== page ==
A year after the closure of the prison on St Nicholas Island in 1685 Charles II died. Although he had produced numerous sons and daughters none were born to his wife so his brother James became James II of England and VIII of Scotland. Unfortunately James had one major fault as far as the British Protestant Parliament was concerned, he was a Catholic. It was still not illegal for a Catholic to become monarch but all senior British Government and Military positions had to be Protestant. Before his death Charles had insisted James’s daughters, Mary and Anne were bought up as Protestants to try and ensure the succession of the House of Stuart. James was therefore tolerated for the sake of a peaceful succession as long as he would be followed by his Protestant daughters. However something of a crisis occurred when James’s second wife Mary had a son, another James in 1688 who was to be bought up a Catholic. Mary the eldest daughter had in the traditional inter-breeding of the times married her cousin William of Orange, a staunch Protestant from the Spanish Netherlands. To prevent the Catholic succession of James II son James in early 1689 a number of nobles invited William and Mary to take the Throne. William happily accepted and in what became known as the Glorious Revolution he came over with a significant army and was unopposed as James realising he had little support fled for France. To complete the circle Parliament declared James had abdicated and therefore Mary and William were the rightful rulers and for good measure to prevent James II son James claiming the Throne passed a bill preventing any Roman Catholic becoming monarch. This was readily received royal assent from the decidedly Protestant Mary and William.
Trade and Empire were now becoming key for Britain to be economically successful. This required a strong Navy to protect Britain from invasion, project British forces overseas to enlarge and protect the Empire but also to protect the merchant fleet which would be vital for the country’s finances. With Louis XIV of France already wanting to expand his Empire in Europe and abroad there was a fear that Louis would try to interfere in Britain and reinstall James on the Throne as a Catholic vassal of the French Throne. William on taking the throne immediately realised a successful Navy needed a second naval dockyard in the South West, partly so he could disperse his naval assets between the second port and Portsmouth but also as access to the Empire was via the west.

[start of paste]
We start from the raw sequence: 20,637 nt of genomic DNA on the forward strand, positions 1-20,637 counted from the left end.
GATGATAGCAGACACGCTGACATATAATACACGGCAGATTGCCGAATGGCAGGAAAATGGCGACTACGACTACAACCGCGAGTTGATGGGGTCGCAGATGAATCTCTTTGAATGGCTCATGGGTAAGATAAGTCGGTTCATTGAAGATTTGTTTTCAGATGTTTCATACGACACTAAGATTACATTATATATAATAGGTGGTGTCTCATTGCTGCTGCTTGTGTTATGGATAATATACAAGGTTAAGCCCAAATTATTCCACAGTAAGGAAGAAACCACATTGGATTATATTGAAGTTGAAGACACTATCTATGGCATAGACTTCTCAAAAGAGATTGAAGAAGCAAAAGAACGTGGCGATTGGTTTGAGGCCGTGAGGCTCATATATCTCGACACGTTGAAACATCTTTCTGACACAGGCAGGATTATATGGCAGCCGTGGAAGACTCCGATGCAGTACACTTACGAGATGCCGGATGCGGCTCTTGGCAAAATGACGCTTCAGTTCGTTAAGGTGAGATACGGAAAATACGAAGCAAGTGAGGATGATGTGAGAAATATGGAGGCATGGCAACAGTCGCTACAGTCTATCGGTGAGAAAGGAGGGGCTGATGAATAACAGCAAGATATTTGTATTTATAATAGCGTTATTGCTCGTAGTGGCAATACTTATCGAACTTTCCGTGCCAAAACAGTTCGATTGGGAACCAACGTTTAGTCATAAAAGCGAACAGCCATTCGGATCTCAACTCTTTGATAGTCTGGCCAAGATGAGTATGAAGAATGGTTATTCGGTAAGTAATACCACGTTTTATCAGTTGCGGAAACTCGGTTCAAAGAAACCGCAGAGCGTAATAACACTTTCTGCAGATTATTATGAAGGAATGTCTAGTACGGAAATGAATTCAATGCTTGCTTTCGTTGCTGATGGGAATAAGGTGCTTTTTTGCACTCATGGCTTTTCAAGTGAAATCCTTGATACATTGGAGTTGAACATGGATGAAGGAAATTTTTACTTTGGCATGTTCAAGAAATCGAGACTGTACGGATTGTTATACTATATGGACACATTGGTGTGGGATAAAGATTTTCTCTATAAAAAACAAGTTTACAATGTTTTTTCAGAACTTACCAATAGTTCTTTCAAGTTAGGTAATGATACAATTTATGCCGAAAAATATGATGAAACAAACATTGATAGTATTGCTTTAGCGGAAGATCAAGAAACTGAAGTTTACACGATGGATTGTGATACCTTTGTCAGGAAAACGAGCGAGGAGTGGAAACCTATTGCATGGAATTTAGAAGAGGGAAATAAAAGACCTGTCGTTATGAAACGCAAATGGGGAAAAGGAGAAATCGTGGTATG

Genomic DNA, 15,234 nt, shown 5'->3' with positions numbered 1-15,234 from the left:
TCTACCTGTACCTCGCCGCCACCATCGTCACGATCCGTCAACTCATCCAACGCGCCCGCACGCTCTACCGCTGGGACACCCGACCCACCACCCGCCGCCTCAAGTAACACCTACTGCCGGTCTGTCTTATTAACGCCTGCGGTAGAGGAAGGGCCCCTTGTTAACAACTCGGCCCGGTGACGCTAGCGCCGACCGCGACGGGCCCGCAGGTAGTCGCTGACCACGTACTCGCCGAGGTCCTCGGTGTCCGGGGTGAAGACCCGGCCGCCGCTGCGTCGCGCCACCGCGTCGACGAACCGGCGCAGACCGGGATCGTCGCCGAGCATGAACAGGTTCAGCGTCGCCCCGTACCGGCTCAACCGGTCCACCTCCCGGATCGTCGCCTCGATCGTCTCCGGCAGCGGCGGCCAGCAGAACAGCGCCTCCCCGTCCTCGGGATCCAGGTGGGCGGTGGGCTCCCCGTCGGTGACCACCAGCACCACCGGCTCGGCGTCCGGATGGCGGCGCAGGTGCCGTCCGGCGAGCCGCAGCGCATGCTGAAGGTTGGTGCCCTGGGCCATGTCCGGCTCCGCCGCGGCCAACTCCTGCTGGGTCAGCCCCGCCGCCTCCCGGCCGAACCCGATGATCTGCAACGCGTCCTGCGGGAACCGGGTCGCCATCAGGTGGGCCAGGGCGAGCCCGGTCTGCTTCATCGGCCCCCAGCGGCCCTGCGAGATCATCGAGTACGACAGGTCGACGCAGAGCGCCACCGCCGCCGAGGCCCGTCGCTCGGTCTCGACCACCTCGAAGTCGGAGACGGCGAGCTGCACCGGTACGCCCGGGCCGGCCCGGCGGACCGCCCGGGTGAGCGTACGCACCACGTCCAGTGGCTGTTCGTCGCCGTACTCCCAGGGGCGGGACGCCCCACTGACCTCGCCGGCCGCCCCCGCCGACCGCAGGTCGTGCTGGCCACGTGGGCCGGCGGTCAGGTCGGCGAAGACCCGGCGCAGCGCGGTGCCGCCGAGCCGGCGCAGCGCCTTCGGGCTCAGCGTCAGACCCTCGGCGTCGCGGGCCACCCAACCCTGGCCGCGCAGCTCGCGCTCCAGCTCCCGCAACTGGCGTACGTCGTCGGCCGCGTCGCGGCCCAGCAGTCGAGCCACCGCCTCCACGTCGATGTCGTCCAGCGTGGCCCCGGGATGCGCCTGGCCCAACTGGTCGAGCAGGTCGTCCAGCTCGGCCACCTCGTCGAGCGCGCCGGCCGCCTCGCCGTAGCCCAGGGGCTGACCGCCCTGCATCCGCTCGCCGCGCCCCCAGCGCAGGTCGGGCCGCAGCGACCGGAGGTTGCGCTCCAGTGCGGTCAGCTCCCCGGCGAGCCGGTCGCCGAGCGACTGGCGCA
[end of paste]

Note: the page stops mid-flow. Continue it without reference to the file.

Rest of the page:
He started a survey of the West Country which finally identified Devonport over the Cattewater as the new Naval Dockyard. The Cattewater was found to be too exposed and Devonport more easily defended. This was partly down to St Nicholas Island being a strong point in the Sound and the longer entrance down the Hamoaze could hold more artillery batteries. The channel to Mount Edgcomb was sufficiently shallow that all attacking ships would have to pass between Mount Batten and the Island then the Citadel and the Island before entering the Hamoaze. The 9 Years War with France had also began in 1688 with Britain taking the opportunity of allying with a number of continental countries to counter the French threat. The Island still had a number of batteries all around the Island and the cannon would still have had a limited range of around 600 metres, roughly the distance between the Island and the Hoe. Each battery would have consisted of a number of firing points with cannon on them. Whilst most batteries would be there to attack enemy ships some batteries would have smaller cannon to ward off attacks on the Island itself by enemy soldiers.